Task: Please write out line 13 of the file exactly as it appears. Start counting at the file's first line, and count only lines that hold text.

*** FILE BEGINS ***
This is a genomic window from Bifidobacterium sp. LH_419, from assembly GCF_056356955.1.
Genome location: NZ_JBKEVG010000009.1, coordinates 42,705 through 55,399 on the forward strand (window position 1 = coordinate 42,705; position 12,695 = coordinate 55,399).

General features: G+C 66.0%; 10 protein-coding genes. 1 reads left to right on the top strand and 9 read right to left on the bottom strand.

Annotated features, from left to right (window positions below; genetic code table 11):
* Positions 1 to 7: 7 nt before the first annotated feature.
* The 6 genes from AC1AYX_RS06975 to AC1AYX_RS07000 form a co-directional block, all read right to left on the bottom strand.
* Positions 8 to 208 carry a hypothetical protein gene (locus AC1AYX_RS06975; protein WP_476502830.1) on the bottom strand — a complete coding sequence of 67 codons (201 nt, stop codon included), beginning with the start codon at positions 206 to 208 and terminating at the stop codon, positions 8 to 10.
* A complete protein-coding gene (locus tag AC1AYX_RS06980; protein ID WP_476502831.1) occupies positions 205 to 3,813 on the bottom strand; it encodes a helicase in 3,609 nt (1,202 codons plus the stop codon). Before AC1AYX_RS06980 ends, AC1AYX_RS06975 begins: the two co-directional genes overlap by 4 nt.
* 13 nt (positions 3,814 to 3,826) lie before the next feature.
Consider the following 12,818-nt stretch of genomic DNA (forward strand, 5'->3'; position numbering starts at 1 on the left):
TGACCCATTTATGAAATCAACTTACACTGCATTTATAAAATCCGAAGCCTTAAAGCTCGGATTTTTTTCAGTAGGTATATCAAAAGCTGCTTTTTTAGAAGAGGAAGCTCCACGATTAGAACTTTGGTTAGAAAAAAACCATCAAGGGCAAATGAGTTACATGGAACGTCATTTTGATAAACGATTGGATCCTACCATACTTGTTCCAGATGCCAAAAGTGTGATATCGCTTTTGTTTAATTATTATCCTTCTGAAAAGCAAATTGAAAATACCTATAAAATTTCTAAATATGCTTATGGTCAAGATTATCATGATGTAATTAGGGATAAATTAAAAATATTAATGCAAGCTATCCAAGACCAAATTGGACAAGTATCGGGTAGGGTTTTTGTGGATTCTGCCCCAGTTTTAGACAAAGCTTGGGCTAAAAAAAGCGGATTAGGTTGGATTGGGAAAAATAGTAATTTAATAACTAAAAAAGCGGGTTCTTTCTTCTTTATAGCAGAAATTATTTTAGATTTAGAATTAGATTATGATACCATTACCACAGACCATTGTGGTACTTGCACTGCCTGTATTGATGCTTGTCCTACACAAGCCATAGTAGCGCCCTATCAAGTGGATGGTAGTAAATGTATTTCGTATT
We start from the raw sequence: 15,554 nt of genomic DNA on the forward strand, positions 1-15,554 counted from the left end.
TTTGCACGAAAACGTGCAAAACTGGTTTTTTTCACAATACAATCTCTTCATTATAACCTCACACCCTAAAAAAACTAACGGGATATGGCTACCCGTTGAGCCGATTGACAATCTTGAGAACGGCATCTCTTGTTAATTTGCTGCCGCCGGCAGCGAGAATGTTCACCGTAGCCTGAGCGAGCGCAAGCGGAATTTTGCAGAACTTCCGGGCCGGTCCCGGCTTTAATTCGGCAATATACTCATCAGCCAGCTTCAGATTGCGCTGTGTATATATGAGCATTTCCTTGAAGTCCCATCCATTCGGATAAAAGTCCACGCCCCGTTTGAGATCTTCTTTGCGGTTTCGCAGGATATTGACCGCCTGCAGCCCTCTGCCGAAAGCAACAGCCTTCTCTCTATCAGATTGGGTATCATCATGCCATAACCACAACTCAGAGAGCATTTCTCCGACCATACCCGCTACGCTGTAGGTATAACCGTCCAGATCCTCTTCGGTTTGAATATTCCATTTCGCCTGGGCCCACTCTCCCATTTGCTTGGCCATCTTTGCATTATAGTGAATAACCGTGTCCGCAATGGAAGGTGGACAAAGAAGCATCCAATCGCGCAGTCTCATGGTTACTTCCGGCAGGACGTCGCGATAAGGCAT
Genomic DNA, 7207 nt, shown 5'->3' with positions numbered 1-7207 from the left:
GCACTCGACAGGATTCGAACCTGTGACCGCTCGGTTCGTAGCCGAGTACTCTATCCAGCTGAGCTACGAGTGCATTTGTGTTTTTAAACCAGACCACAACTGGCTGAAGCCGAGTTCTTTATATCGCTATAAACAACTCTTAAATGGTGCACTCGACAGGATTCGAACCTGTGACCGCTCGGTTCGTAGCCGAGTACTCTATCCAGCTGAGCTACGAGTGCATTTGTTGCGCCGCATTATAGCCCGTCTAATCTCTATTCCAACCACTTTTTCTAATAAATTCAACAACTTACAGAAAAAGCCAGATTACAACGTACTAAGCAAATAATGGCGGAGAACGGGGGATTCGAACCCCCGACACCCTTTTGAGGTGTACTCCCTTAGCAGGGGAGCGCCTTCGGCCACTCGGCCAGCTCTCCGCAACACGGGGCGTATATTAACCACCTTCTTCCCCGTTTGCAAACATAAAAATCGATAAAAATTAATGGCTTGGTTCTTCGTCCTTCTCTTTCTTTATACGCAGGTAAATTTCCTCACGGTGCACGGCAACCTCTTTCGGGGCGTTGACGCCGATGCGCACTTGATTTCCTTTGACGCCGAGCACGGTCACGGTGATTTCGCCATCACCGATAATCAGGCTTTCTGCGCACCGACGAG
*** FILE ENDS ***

TTTGCACGAAAACGTGCAAAACTGGTTTTTTTCACAATACAATCTCTTCATTATAACCTCACACCCTAAAAAAACTAACGGGATATGGCTACCCGTTGAGCCGATTGACAATCTTGAGAACGGCATCTCTTGTTAATTTGCTGCCGCCGGCAGCGAGAATGTTCACCGTAGCCTGAGCGAGCGCAAGCGGAATTTTGCAGAACTTCCGGGCCGGTCCCGGCTTTAATTCGGCAATATACTCATCAGCCAGCTTCAGATTGCGCTGTGTATATATGAGCATTTCCTTGAAGTCCCATCCATTCGGATAAAAGTCCACGCCCCGTTTGAGATCTTCTTTGCGGTTTCGCAGGATATTGACCGCCTGCAGCCCTCTGCCGAAAGCAACAGCCTTCTCTCTATCAGATTGGGTATCATCATGCCATAACCACAACTCAGAGAGCATTTCTCCGACCATACCCGCTACGCTGTAGGTATAACCGTCCAGATCCTCTTCGGTTTGAATATTCCATTTCGCCTGGGCCCACTCTCCCATTTGCTTGGCCATCTTTGCATTATAGTGAATAACCGTGTCCGCAATGGAAGGTGGACAAAGAAGCATCCAATCGCGCAGTCTCATGGTTACTTCCGGCAGGACGTCGCGATAAGGCAT